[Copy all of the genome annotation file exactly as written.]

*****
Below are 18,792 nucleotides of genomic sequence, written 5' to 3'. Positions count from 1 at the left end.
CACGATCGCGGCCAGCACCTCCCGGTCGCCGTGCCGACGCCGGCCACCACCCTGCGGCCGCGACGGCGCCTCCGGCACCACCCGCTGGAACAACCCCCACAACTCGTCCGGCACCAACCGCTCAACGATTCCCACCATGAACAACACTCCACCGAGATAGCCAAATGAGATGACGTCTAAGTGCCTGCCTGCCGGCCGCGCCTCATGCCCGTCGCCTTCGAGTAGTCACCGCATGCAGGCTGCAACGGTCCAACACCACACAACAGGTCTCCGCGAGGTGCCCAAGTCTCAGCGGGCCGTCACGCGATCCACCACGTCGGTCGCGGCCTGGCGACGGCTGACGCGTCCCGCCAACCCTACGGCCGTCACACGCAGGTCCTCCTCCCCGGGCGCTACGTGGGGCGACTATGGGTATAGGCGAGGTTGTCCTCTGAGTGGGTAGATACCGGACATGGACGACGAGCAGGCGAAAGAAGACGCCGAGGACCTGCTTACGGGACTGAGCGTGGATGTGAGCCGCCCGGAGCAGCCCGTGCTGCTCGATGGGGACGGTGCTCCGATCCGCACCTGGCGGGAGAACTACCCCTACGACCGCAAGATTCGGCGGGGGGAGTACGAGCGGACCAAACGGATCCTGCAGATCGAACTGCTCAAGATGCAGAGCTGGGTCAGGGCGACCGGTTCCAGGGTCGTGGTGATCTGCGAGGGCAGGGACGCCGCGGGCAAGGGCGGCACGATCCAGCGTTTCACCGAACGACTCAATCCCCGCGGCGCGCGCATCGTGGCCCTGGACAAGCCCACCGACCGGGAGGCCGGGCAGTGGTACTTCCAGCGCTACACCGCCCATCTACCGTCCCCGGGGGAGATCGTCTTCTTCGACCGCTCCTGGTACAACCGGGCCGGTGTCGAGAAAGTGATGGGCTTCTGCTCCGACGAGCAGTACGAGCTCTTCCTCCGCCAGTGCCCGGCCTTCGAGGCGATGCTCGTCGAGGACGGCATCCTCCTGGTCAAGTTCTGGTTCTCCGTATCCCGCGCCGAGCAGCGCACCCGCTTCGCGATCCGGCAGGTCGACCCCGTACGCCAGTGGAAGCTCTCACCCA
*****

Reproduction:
Below are 18,792 nucleotides of genomic sequence, written 5' to 3'. Positions count from 1 at the left end.
CACGATCGCGGCCAGCACCTCCCGGTCGCCGTGCCGACGCCGGCCACCACCCTGCGGCCGCGACGGCGCCTCCGGCACCACCCGCTGGAACAACCCCCACAACTCGTCCGGCACCAACCGCTCAACGATTCCCACCATGAACAACACTCCACCGAGATAGCCAAATGAGATGACGTCTAAGTGCCTGCCTGCCGGCCGCGCCTCATGCCCGTCGCCTTCGAGTAGTCACCGCATGCAGGCTGCAACGGTCCAACACCACACAACAGGTCTCCGCGAGGTGCCCAAGTCTCAGCGGGCCGTCACGCGATCCACCACGTCGGTCGCGGCCTGGCGACGGCTGACGCGTCCCGCCAACCCTACGGCCGTCACACGCAGGTCCTCCTCCCCGGGCGCTACGTGGGGCGACTATGGGTATAGGCGAGGTTGTCCTCTGAGTGGGTAGATACCGGACATGGACGACGAGCAGGCGAAAGAAGACGCCGAGGACCTGCTTACGGGACTGAGCGTGGATGTGAGCCGCCCGGAGCAGCCCGTGCTGCTCGATGGGGACGGTGCTCCGATCCGCACCTGGCGGGAGAACTACCCCTACGACCGCAAGATTCGGCGGGGGGAGTACGAGCGGACCAAACGGATCCTGCAGATCGAACTGCTCAAGATGCAGAGCTGGGTCAGGGCGACCGGTTCCAGGGTCGTGGTGATCTGCGAGGGCAGGGACGCCGCGGGCAAGGGCGGCACGATCCAGCGTTTCACCGAACGACTCAATCCCCGCGGCGCGCGCATCGTGGCCCTGGACAAGCCCACCGACCGGGAGGCCGGGCAGTGGTACTTCCAGCGCTACACCGCCCATCTACCGTCCCCGGGGGAGATCGTCTTCTTCGACCGCTCCTGGTACAACCGGGCCGGTGTCGAGAAAGTGATGGGCTTCTGCTCCGACGAGCAGTACGAGCTCTTCCTCCGCCAGTGCCCGGCCTTCGAGGCGATGCTCGTCGAGGACGGCATCCTCCTGGTCAAGTTCTGGTTCTCCGTATCCCGCGCCGAGCAGCGCACCCGCTTCGCGATCCGGCAGGTCGACCCCGTACGCCAGTGGAAGCTCTCACCCA